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Report: Md. making good use of school data

Maryland schools and education officials got good marks for implementing effective systems to collect and analyze student and teacher data, according to a new report by a national group that urges using data to improve student performance and workforce preparedness.

While all school systems capture such information as test scores, graduation rates and dropout information, the Data Quality Campaign advocates for more robust collection of information and broader access to it.

Its goal is to provide policymakers, educators, parents and researchers up-to-date data about student achievement, the effectiveness of workforce training programs and other statistics about specific schools and districts, campaign officials said.

“At the end of the day, the business community is interested in ensuring that kids are graduating from Maryland schools with the skills they’re looking for,” said Paige Kowalski, the organization’s director of state policy and advocacy.

This year, the state met eight out of 10 benchmarks set by DQC, compared to six benchmarks in 2012 and four in 2011. More than half the states reached seven benchmarks or fewer, according to the report.

The report cited Maryland for creating systems that link together several data sets to gauge students’ performance as they move from K-12 to the workforce or on to higher education, and for sharing information about teacher performance with educator-training programs.

It noted that the Maryland Longitudinal Data System, approved by the General Assembly in 2010, is expected to go live late next year. The statewide database will track a variety of metrics from public schools, universities and colleges and government agencies to help Maryland officials determine if students are being adequately prepared for the workforce.

Maryland is also one of 20 states participating in the collaborative Teacher-Student Data Link program, which aims to hold teachers accountable for the performance of students in each of their classes. The program establishes best practices and strategies for collecting data on instructors and matching it to data on their students.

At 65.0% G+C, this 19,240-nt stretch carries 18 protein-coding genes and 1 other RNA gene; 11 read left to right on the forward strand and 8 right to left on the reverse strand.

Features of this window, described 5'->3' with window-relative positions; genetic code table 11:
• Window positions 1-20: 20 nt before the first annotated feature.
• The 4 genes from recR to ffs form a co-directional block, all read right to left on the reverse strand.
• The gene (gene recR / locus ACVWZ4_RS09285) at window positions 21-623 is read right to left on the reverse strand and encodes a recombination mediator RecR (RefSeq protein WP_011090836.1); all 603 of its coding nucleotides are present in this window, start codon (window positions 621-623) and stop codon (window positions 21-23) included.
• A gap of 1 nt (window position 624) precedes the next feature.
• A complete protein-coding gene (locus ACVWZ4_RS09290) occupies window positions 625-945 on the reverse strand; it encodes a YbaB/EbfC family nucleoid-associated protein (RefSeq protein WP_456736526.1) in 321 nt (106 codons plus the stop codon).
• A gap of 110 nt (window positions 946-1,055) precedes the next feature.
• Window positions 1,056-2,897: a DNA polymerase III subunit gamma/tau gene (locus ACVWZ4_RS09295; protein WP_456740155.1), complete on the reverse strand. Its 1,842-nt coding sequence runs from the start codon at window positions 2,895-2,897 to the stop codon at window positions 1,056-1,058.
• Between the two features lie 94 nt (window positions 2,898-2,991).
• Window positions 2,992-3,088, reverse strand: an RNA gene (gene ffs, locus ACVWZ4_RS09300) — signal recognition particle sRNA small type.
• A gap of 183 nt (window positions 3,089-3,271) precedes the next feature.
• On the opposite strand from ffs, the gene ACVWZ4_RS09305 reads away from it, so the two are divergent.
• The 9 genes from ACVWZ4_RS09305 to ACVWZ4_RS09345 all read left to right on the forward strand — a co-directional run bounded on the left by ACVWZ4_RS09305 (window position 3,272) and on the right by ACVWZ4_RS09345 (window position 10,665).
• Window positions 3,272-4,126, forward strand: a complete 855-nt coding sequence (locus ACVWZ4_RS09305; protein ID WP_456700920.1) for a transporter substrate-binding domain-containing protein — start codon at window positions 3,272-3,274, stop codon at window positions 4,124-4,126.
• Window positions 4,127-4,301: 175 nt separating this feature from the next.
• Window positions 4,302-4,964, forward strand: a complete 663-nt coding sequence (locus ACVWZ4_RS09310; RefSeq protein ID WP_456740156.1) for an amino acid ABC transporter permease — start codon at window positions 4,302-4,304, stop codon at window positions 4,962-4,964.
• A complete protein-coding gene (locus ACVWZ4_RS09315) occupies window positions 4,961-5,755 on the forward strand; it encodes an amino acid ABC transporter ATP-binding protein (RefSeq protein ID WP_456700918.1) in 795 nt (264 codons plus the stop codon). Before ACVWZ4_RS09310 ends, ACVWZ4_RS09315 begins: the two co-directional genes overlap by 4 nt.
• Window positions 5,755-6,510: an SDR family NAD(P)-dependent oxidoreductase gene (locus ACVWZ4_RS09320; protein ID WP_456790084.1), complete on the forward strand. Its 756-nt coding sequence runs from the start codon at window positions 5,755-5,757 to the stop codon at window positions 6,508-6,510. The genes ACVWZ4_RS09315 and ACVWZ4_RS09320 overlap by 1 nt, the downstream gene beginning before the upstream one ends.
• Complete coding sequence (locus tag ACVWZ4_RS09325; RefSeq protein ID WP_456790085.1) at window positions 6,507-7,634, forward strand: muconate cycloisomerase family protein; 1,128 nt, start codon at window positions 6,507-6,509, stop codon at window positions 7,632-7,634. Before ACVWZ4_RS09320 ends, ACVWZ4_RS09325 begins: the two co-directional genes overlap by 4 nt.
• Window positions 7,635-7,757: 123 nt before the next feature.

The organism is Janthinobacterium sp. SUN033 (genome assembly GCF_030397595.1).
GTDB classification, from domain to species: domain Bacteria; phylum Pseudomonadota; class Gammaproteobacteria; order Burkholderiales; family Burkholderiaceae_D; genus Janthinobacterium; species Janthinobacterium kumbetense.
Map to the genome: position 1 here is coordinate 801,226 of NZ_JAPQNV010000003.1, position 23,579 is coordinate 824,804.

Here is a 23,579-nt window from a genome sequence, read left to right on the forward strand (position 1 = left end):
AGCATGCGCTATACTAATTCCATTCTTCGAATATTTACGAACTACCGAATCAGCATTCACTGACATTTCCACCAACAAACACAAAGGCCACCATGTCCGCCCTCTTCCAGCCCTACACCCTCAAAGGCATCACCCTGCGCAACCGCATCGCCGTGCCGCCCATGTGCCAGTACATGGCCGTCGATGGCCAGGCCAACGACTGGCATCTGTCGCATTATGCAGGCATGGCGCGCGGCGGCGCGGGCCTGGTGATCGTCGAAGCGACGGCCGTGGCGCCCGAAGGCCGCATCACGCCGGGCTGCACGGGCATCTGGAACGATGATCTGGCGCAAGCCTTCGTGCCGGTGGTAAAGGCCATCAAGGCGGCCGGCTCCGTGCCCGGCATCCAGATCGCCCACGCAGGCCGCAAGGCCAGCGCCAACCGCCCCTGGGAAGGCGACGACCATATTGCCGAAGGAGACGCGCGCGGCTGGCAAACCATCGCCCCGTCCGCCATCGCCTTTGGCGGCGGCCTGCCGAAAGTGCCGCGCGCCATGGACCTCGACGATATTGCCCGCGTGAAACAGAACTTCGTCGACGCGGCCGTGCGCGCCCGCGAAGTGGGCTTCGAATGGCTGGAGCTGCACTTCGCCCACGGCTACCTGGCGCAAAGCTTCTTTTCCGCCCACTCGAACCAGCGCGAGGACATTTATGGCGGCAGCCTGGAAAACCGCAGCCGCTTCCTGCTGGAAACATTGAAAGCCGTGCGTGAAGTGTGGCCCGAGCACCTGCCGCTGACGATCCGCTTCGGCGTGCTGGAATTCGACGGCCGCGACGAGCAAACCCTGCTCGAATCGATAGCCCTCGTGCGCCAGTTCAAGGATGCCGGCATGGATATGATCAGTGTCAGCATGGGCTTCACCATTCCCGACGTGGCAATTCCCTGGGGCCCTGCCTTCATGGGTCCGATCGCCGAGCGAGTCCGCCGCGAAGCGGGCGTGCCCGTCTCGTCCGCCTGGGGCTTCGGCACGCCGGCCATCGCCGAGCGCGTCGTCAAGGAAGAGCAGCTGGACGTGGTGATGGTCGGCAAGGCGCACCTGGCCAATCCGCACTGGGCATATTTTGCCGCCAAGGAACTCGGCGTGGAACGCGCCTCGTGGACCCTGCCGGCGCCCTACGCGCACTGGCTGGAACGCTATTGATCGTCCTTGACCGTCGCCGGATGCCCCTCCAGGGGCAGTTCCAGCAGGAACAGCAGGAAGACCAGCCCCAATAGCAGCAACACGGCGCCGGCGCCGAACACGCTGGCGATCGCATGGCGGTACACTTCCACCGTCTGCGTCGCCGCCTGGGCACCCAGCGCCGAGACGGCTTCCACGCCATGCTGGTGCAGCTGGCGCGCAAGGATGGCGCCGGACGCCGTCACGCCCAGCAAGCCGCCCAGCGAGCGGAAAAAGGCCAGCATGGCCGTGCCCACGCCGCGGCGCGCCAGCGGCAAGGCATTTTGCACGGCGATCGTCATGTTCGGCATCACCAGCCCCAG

“There are a lot of states looking to do some of what Maryland has done,” Kowalski said. “But there are certainly some aspects of our agenda that Maryland has not led the way on.”

For instance, Maryland schools should do more to provide “data literacy” training to educators so they can learn to interpret and use information that is collected, the report said.

There’s also room for improvement in Maryland’s systems for evaluating teachers, Kowalski said, adding the state needs to do a better job of determining which programs generate the most effective teachers and where those teachers end up accepting jobs.

“It’s not going to help the state of Maryland if all the good teachers are in Montgomery County,” she said. “So once legislators know where the good teachers are, they can try to figure out how to incentivize them to teach [where there is a greater need] … and start to understand where they were trained and which of those programs are good.”

Educators can receive training at a university or community college, in the Teach for America program or in some other certification program, Kowalski said, “but most of those, in some way, are state-funded or state-approved, so it’s important for states to understand who is doing it the best and who’s not.”

“It could come down to changing resource allocations … so you can grow your better programs and improve or close the programs that aren’t performing well,” she said.